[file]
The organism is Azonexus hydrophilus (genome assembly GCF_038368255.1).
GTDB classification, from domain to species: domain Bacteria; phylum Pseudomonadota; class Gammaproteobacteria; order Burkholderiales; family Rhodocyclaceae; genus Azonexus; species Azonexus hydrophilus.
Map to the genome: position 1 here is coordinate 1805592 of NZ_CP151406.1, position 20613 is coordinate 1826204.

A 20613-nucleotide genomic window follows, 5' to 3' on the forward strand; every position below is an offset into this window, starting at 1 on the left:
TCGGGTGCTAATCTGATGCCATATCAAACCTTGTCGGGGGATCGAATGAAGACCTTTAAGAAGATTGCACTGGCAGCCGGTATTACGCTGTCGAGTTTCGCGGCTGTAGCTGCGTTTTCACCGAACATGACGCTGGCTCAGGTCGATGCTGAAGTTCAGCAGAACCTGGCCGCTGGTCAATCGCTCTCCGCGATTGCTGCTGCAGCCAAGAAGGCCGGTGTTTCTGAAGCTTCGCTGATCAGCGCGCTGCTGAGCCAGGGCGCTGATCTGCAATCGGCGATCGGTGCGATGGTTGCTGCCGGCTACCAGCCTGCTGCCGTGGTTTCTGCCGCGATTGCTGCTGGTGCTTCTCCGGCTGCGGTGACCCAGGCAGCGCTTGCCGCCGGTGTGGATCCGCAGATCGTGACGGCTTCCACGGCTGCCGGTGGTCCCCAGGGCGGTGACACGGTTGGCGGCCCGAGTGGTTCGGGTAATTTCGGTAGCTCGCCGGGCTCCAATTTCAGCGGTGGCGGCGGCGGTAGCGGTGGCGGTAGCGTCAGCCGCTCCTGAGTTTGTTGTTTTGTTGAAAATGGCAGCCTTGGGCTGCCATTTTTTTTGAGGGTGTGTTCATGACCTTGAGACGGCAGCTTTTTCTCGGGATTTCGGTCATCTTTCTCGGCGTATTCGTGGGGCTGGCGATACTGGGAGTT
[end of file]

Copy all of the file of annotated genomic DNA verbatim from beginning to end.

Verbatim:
The organism is Azonexus hydrophilus (genome assembly GCF_038368255.1).
GTDB classification, from domain to species: domain Bacteria; phylum Pseudomonadota; class Gammaproteobacteria; order Burkholderiales; family Rhodocyclaceae; genus Azonexus; species Azonexus hydrophilus.
Map to the genome: position 1 here is coordinate 1805592 of NZ_CP151406.1, position 20613 is coordinate 1826204.

A 20613-nucleotide genomic window follows, 5' to 3' on the forward strand; every position below is an offset into this window, starting at 1 on the left:
TCGGGTGCTAATCTGATGCCATATCAAACCTTGTCGGGGGATCGAATGAAGACCTTTAAGAAGATTGCACTGGCAGCCGGTATTACGCTGTCGAGTTTCGCGGCTGTAGCTGCGTTTTCACCGAACATGACGCTGGCTCAGGTCGATGCTGAAGTTCAGCAGAACCTGGCCGCTGGTCAATCGCTCTCCGCGATTGCTGCTGCAGCCAAGAAGGCCGGTGTTTCTGAAGCTTCGCTGATCAGCGCGCTGCTGAGCCAGGGCGCTGATCTGCAATCGGCGATCGGTGCGATGGTTGCTGCCGGCTACCAGCCTGCTGCCGTGGTTTCTGCCGCGATTGCTGCTGGTGCTTCTCCGGCTGCGGTGACCCAGGCAGCGCTTGCCGCCGGTGTGGATCCGCAGATCGTGACGGCTTCCACGGCTGCCGGTGGTCCCCAGGGCGGTGACACGGTTGGCGGCCCGAGTGGTTCGGGTAATTTCGGTAGCTCGCCGGGCTCCAATTTCAGCGGTGGCGGCGGCGGTAGCGGTGGCGGTAGCGTCAGCCGCTCCTGAGTTTGTTGTTTTGTTGAAAATGGCAGCCTTGGGCTGCCATTTTTTTTGAGGGTGTGTTCATGACCTTGAGACGGCAGCTTTTTCTCGGGATTTCGGTCATCTTTCTCGGCGTATTCGTGGGGCTGGCGATACTGGGAGTT